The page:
UK & World News
Kids Get 'First Booze At Age 13' From Parents
British children on average are aged 13 when their parents allow them to try alcohol, a new study has revealed.
Exactly half of 10 to 17-year-olds who have had a drink say it was their parents who supplied the alcohol, the poll for charity Drinkaware found, making adults the most common gateway source.
Nearly 75% said they would turn to their parents first for advice about alcohol, while 43% of parents worried that their child's friends have a greater influence on drinking behaviour than they do.
In those families where the child had consumed alcohol, the average age at which parents allowed them to have the first drink was 13.8 years old, according to the study.
Of the 10 to 17-year olds polled who had drunk alcohol, 55% had been with their parents the last time they had a drink.
The study found that while most parents said it was important to talk to their children about alcohol, a third admitted shortcomings in their understanding about its effects.
The charity has decided to launch a 'Mumtank' panel of mothers, with experience ranging from health and child psychology to education, to help parents tackle issues around alcohol.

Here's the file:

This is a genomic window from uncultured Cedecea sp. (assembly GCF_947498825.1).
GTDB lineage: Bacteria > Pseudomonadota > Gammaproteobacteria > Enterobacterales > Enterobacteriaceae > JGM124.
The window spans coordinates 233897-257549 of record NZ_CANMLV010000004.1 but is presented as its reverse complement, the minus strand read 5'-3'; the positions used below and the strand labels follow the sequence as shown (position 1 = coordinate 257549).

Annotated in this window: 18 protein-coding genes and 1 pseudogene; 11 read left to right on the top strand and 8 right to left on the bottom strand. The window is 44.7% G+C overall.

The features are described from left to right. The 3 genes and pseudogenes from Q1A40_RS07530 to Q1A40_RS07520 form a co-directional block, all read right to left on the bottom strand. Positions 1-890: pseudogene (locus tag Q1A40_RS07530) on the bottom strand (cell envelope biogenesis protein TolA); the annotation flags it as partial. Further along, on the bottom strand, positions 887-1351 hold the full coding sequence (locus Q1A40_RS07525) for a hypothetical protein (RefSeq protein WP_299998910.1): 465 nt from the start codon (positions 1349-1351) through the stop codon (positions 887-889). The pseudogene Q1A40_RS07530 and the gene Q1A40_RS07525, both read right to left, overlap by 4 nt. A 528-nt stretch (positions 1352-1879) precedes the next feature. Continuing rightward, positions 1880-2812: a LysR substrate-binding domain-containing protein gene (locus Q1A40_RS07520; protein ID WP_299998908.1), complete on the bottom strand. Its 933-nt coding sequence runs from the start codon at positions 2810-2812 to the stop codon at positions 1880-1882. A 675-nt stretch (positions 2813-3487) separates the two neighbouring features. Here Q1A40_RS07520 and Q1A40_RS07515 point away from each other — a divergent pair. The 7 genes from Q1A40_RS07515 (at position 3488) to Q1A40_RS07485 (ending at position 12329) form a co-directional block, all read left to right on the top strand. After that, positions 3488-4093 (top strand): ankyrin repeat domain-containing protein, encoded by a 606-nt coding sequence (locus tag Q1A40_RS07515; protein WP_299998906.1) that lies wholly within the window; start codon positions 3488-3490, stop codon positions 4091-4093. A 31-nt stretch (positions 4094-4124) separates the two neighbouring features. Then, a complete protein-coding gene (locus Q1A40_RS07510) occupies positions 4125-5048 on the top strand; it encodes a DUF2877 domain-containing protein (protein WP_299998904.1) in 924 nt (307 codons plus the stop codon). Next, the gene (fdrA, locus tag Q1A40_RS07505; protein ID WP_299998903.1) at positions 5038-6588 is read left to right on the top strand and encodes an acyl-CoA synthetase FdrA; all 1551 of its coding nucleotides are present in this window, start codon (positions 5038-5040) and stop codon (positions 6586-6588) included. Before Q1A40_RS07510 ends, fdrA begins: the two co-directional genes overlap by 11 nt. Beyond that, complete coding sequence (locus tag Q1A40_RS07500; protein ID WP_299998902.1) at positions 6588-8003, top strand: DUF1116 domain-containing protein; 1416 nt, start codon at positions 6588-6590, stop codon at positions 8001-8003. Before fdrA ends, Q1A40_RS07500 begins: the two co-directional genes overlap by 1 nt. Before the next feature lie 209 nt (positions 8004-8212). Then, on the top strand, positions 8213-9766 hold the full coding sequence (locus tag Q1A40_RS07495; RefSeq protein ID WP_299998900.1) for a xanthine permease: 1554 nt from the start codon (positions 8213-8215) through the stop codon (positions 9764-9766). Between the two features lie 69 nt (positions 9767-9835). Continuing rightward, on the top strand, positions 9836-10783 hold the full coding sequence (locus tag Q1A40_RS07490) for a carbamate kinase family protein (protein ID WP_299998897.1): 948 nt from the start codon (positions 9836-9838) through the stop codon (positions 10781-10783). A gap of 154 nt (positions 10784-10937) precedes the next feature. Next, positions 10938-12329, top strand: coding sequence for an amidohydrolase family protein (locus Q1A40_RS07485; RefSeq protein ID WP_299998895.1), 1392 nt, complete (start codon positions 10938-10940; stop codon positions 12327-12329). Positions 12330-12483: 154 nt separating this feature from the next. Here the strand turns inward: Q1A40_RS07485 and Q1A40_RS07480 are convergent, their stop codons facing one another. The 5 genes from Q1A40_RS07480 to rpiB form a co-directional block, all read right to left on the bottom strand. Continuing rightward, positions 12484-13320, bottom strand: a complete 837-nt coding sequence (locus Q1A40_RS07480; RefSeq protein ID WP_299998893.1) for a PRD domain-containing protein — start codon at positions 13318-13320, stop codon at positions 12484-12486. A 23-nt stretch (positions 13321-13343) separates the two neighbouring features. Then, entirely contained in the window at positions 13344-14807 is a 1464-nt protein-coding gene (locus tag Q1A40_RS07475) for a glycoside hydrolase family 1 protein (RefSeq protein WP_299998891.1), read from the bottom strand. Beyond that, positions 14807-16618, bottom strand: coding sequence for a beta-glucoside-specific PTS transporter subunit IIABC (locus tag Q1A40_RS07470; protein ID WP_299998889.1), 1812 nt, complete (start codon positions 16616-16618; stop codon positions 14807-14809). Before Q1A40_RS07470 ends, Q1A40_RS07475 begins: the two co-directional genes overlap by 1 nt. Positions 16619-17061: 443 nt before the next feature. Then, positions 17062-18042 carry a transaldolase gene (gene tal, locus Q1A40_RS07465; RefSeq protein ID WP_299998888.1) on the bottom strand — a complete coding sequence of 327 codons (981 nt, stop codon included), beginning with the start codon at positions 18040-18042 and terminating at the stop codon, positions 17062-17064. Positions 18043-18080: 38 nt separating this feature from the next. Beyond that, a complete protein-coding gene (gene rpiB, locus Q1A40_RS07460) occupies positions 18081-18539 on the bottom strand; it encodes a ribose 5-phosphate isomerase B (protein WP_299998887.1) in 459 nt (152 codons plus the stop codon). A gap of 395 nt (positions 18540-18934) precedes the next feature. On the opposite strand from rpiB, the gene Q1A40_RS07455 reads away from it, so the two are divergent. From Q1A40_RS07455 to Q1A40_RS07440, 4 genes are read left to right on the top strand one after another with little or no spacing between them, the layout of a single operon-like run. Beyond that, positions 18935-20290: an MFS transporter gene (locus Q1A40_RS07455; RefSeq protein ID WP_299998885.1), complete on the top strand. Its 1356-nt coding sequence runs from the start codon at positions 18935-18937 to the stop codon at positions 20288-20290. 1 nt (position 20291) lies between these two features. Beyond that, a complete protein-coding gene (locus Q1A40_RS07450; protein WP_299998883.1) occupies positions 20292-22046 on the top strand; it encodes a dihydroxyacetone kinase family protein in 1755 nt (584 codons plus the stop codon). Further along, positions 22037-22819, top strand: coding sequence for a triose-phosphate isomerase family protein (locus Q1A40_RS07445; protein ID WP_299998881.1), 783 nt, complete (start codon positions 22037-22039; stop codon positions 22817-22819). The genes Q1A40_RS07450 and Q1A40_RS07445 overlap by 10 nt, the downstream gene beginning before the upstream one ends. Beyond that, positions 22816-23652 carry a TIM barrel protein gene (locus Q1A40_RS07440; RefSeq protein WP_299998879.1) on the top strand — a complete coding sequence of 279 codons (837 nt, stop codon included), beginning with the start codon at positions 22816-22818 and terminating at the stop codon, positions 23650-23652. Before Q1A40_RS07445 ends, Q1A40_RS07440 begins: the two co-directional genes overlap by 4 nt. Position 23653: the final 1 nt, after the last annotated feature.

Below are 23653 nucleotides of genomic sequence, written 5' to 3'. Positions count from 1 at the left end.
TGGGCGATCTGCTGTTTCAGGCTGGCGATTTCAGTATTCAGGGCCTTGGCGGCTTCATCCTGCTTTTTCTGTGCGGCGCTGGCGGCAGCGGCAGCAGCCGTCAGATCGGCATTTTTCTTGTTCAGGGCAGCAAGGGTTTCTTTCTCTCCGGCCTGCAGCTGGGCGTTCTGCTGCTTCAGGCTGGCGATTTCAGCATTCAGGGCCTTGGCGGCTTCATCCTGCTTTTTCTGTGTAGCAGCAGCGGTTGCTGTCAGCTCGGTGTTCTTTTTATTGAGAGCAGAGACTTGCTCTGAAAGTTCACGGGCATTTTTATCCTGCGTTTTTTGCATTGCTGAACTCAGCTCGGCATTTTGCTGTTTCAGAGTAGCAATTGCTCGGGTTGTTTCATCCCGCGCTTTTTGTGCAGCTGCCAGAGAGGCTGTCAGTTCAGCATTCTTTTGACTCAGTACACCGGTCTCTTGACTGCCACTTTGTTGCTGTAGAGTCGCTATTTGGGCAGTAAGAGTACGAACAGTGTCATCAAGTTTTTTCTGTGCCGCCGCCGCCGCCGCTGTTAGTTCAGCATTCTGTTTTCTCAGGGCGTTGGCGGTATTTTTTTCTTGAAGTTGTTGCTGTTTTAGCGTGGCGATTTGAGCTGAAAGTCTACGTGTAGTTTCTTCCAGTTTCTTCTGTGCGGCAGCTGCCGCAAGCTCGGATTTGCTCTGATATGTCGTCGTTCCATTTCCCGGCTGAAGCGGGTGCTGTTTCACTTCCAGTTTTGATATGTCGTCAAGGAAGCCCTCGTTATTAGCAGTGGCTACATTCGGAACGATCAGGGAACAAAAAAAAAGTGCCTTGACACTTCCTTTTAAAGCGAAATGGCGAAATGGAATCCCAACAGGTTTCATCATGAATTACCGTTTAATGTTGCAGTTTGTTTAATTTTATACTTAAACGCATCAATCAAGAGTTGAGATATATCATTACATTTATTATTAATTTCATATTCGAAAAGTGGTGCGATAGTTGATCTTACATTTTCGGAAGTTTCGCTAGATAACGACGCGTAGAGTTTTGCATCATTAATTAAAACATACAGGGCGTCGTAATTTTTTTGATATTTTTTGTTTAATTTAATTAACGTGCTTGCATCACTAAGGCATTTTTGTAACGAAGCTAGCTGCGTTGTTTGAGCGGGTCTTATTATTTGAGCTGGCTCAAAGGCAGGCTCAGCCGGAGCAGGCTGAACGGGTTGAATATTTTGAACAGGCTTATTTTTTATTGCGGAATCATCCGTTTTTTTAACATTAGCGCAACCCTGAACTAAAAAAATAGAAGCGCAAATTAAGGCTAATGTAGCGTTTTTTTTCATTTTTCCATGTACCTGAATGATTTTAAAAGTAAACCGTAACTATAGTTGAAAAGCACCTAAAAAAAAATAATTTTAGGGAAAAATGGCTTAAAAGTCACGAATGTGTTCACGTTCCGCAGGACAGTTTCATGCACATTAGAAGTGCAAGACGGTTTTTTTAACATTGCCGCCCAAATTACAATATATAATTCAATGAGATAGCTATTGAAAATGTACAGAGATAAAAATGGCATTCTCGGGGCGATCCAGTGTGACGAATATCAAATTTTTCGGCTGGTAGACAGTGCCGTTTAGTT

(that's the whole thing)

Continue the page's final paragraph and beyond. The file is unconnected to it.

Drinkaware chief executive Chris Sorek said: "These findings will help to reassure parents that their children are more likely to go to them for advice about alcohol than their peers.
"So it's really important that they have the right advice, information and support to talk to their kids. Evidence shows that the earlier children start drinking, the more likely they are to drink more and more frequently as they grow up.
"Parents are key to tackling the UK's drinking culture in the long term, and we want to help them ensure their kids don't grow up to be the next generation of binge drinkers.
Carrie Longton, the co-founder of Mumsnet and a member of the Mumtank panel, said: "Talking to children about alcohol can be a complex and tricky issue, and we know from Mumsnetters that there is concern about when and how to best tackle the subject.
"Mumtank is all about raising awareness amongst parents of the importance of opening up a dialogue about alcohol with their children earlier rather than later as well as arming parents with useful factual information tips and advice."
Superintendent Julie Whitmarsh of Devon and Cornwall Police, a member of the Association of Chief Police Officers group on reducing alcohol-related harm, has supported the initiative.
She said: "As a police officer on the frontline, I regularly witness firsthand the negative effects of underage drinking.
"Preventing the sale of alcohol to anyone under 18 is part of any police officer's role, but a more pressing problem that's harder to police is that of 'parent dealers' - parents supplying their children with drinks.
"The Mumtank is the ideal forum for this and I'm very pleased to be involved."